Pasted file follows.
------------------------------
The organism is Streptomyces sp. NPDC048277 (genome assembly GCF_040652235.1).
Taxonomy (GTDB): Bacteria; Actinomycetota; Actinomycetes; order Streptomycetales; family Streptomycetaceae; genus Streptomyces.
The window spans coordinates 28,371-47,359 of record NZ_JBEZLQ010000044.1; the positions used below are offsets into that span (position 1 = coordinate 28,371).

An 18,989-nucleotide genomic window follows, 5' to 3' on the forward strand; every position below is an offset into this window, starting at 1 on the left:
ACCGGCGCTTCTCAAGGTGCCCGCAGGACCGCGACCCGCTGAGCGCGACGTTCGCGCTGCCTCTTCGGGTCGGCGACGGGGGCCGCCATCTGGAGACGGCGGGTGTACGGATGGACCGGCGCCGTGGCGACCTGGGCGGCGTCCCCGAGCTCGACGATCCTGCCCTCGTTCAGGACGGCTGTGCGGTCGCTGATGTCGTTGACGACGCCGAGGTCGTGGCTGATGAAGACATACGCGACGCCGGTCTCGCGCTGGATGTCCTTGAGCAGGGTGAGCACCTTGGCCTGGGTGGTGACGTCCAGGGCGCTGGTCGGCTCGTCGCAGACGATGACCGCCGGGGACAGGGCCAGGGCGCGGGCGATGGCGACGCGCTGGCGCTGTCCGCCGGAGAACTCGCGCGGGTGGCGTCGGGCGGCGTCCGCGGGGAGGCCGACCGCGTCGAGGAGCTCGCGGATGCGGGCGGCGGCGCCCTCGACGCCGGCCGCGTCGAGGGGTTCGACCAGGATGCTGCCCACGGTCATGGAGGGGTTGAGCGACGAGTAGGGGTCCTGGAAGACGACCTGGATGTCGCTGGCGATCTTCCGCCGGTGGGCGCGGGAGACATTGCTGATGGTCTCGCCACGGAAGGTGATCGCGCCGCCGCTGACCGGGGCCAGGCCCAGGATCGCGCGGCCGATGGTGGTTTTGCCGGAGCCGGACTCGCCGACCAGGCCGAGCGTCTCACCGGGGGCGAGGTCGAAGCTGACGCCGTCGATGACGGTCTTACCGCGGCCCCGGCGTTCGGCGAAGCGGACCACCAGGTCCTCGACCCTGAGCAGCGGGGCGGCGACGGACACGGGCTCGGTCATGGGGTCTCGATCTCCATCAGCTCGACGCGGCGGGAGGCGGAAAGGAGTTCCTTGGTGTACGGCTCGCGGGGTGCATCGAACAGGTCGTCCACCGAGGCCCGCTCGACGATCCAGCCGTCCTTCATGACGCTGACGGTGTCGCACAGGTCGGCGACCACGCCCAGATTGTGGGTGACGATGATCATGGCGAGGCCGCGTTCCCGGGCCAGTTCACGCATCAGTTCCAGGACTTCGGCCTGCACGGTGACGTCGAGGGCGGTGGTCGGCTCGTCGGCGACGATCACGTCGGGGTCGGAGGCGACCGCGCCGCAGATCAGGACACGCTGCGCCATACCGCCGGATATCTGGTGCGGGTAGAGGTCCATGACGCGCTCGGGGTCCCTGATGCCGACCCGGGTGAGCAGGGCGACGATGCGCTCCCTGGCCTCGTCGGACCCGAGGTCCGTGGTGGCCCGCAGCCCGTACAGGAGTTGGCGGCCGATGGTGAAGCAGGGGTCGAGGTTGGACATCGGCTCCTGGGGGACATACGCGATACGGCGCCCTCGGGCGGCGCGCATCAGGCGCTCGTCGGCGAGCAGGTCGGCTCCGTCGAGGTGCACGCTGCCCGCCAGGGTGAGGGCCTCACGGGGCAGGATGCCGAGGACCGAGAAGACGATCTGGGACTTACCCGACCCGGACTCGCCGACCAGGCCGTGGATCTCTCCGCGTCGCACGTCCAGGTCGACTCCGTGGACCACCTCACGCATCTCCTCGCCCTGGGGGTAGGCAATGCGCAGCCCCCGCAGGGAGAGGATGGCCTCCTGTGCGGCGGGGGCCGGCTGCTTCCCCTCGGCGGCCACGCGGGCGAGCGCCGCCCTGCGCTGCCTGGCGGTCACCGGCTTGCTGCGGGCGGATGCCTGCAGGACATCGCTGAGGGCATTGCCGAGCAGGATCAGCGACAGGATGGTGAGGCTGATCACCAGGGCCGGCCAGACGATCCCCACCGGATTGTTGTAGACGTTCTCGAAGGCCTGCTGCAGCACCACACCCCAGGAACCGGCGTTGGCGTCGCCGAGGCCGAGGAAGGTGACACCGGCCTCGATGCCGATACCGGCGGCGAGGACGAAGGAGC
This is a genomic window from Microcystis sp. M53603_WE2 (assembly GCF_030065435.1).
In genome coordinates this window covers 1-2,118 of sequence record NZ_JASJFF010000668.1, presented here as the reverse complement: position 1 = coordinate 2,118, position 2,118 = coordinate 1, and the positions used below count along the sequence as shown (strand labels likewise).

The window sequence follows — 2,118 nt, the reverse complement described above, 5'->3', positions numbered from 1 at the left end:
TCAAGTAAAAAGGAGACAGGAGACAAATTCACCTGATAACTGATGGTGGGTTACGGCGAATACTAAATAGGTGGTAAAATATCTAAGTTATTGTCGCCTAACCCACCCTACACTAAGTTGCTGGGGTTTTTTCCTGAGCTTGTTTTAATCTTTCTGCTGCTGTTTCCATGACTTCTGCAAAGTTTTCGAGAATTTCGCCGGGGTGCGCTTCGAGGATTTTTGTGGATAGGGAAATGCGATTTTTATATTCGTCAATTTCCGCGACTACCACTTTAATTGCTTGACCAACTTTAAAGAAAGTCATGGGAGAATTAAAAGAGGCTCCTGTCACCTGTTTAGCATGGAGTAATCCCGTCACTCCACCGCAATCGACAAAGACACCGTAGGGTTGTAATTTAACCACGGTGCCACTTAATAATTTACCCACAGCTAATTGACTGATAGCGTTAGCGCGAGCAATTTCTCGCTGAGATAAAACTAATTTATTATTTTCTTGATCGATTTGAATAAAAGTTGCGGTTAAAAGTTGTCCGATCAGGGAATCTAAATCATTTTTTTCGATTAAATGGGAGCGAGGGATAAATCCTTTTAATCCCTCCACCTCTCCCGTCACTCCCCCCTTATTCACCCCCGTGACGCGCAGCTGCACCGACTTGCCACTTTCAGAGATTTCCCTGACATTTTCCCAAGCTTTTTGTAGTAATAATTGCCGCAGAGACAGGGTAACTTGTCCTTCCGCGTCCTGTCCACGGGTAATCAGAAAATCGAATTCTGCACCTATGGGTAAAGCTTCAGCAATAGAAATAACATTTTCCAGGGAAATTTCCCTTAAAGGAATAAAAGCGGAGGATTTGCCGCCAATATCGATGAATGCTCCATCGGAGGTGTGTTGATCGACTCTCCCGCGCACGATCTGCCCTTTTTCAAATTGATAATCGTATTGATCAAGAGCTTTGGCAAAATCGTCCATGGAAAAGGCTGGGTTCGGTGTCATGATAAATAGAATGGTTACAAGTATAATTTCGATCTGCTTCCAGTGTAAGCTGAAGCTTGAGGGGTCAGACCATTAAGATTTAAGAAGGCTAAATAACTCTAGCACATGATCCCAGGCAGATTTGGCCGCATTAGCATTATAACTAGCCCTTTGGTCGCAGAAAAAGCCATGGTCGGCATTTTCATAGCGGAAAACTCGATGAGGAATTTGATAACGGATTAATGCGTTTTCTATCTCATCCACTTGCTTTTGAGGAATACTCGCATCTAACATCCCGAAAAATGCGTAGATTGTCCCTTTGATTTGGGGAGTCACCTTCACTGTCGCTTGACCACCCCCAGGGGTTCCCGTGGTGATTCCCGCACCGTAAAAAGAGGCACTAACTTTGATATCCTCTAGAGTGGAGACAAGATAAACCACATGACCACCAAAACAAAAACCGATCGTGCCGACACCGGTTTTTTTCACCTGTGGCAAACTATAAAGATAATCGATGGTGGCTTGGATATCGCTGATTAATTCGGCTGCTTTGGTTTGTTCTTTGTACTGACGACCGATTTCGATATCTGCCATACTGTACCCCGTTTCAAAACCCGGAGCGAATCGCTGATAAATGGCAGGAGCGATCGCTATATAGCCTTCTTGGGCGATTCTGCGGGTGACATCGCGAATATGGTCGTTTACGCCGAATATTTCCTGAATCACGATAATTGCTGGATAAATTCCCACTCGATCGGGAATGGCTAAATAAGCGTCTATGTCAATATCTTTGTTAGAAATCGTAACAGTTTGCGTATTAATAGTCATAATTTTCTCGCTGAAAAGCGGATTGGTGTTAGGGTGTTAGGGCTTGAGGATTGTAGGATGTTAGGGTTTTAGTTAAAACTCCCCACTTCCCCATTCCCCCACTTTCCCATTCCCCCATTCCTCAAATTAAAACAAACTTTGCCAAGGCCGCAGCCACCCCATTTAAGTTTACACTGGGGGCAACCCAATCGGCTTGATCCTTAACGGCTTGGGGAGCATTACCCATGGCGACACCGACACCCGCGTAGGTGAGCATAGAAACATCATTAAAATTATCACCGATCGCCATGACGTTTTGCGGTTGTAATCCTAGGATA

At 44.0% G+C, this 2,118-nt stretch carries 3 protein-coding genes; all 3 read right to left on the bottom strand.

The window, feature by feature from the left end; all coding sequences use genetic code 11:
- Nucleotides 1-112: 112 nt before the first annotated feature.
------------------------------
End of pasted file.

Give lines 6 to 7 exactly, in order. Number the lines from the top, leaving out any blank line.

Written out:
This is a genomic window from Microcystis sp. M53603_WE2 (assembly GCF_030065435.1).
In genome coordinates this window covers 1-2,118 of sequence record NZ_JASJFF010000668.1, presented here as the reverse complement: position 1 = coordinate 2,118, position 2,118 = coordinate 1, and the positions used below count along the sequence as shown (strand labels likewise).